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Is this Tampa Bay’s most crucial offseason since the firing of Tony Dungy?

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It sure seems like it.

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The firing of Tony Dungy was a huge decision for the franchise.

I still remember it like it was yesterday.

I was in eighth grade and we had just taken our seats in “computer class”. I can’t remember the EXACT name of the course, so just bear with me.

Anyway, I had buccaneers.com as my computer’s home page so I could always be up-to-date and welcomed by whatever news that concerned my favorite team.

Needless to say, I was deeply saddened when I opened my browser the day that Tony Dungy was fired.

It was a huge moment for the Tampa Bay franchise. The coach that had taken one of the NFL’s worst franchises and made them into a perennial playoff contender no longer had a job. More importantly, one of the best/greatest human beings on the planet was on the outs.

There were a multitude of potential outcomes that came with the decision, but it was obvious that this move would either take the franchise to new heights or plunge it back into the depths of Football Hell.

As we all know, the Bucs traded for Jon Gruden and won a Super Bowl the following year. Even though Gruden had just two other playoff appearances over the next six seasons (2003-2008), the decision paid off.

Now, the Bucs are faced with another decision that will likely determine what happens to the franchise over the immediate - and possibly long-term - future, and that’s what to do with Jameis Winston.

Winston is by far and away the closest thing that the Bucs have had when it comes to a franchise quarterback. The team has been plagued and hampered by either band-aid QBs or draft picks that didn’t work out for whatever reason (see Josh Freeman and Steve Young).

Things are different with Winston, though. He has demonstrated all of the qualities that you need in a franchise quarterback throughout his career, even with all of the back-breaking turnovers.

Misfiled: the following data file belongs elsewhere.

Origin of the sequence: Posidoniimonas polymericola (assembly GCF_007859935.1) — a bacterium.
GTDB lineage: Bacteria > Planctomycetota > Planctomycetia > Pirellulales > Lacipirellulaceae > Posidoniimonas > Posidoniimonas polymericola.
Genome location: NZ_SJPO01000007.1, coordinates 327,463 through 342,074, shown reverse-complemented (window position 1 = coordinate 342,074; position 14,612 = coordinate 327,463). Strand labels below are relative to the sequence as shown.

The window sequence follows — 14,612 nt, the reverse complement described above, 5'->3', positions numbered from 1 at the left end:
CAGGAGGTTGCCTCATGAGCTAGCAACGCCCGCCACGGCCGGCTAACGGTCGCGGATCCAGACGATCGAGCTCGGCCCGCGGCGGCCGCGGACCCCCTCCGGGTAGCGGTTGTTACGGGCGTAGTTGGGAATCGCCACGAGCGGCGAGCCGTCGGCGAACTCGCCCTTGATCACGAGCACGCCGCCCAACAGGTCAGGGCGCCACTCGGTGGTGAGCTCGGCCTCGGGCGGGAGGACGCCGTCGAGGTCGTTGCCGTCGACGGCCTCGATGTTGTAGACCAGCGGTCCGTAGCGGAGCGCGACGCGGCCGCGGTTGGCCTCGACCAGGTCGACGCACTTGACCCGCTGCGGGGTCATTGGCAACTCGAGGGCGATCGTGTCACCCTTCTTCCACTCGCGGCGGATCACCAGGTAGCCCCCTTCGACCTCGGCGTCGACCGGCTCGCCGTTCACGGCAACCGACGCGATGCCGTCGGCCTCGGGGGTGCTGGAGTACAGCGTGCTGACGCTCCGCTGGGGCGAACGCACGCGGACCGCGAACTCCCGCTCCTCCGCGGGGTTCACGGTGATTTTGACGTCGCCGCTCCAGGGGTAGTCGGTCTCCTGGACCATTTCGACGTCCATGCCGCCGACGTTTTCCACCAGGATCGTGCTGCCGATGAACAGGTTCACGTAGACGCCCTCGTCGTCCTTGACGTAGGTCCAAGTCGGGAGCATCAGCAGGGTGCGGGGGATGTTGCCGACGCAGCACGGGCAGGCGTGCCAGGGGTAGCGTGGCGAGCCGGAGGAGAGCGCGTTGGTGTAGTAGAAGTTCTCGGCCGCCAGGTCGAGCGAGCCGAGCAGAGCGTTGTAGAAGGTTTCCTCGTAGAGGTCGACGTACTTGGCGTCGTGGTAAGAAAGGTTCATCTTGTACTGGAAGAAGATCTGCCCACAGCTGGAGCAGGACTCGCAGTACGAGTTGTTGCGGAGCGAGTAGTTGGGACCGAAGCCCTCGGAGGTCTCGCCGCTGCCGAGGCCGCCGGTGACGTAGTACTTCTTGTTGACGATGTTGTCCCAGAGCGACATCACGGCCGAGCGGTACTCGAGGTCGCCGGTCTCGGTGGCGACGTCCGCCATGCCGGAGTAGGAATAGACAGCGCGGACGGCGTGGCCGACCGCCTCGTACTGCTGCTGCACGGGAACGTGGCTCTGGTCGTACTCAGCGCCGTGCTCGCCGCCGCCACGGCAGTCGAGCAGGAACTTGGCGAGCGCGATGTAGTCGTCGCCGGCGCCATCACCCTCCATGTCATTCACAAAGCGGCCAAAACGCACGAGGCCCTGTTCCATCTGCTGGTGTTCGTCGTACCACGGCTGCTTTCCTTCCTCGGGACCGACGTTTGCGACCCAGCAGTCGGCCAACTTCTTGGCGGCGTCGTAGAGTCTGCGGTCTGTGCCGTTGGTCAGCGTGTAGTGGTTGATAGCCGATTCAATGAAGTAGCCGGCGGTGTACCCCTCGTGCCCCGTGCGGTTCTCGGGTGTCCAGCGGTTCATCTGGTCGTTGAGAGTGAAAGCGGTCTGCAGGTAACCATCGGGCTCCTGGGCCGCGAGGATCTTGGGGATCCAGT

But the turnovers. The damned turnovers. There are just so many of them and some of them are really, really bad. Like record-setting bad.

When you add in the fact that Winston is entering his sixth year and is still making the same bad decisions he did earlier in his career, it’s easy to see why this is a perplexing decision for Tampa Bay.

It’s not just about Winston, though. Whatever Tampa Bay decides to do with him can have ramifications not only in 2020, but beyond next year, as well.

The decision is already making an impact as I write this post. If the Bucs decide to let him walk or bring him in back in any capacity, it’s going to have a direct effect on Tampa Bay’s potential free agents like Shaquil Barrett, Jason Pierre-Paul, Ndamukong Suh, Breshad Perriman, and others. How much the Bucs decide to pony up - or not pony up - will predicate what happens with those guys. The Bucs were a 7-9 team in 2019, but many felt as if a couple of more games could’ve been won if it weren’t for the turnovers. Winston could potentially hold the key when it comes to “taking the next step” for this franchise, but the Bucs could lose some key players that contributed heavily in 2019 if they decide to stick with Winston. While he may hold the key to improvement, he could also hold the key to disaster.

Tampa Bay could decide to pay Winston, which may cause them to miss out on a potential superstar and diamond-in-the-rough like Barrett. What if Winston doesn’t work out and Barrett goes on to have a long, successful career elsewhere? That type of mistake could haunt this franchise for years to come.

What if the Bucs decide to franchise him and he balls out? Like, let’s say he throws another 30+ TDs and 5,000 yards, but this time he cuts the interceptions down to 10-15? The Bucs will likely be paying Winston MORE in 2021 than if they just went ahead and extended him after 2019. That scenario could have a large impact when it comes to what the Bucs need to do in 2021 (extend Chris Godwin, pick up OJ Howard’s fifth-year option, etc).

Then there’s the scenario of signing Winston to a long-term deal. If the Bucs go this route, it could save them money in the long run and there’s a chance that Winston sheds his turnover-prone ways and leads the Bucs to the Holy Land, but there’s also a chance that the Bucs overpay him and are stuck with a ticking time bomb at quarterback for the foreseeable future. The long-term extension may handicap the team in ways that force them to remain dormant when it comes to personnel moves.

The Bucs fired Tony Dungy because he “couldn’t get over the hump in the playoffs” and hired Jon Gruden because they felt like Gruden could provide the spark that was needed to get over said hump. The Bucs simply thought Gruden was worth the investment, and it paid off in the short run.

That what Tampa Bay has to do with Jameis Winston. Is he worth the investment? Will he make them better? Will the investment pay off or will it flounder? What are the direct, indirect, short-term, and long-term ramifications that could play out?

Whatever happens, the result is likely to have a lasting impact like the decision to fire Dungy. If Tampa Bay makes the right decisions, then this team is likely right back on track to making the playoffs every year, but if the Bucs make the wrong decisions, then they could be facing another decade of futility.

The only question remains is: on which side of history will this offseason rest?

Poll

Is this Tampa Bay’s most crucial offseason since firing Tony Dungy?

This poll is closed

  • 68%
    Yes
    (228 votes)
  • 11%
    No
    (39 votes)
  • 19%
    Shut up, ginger
    (66 votes)
333 votes total Vote Now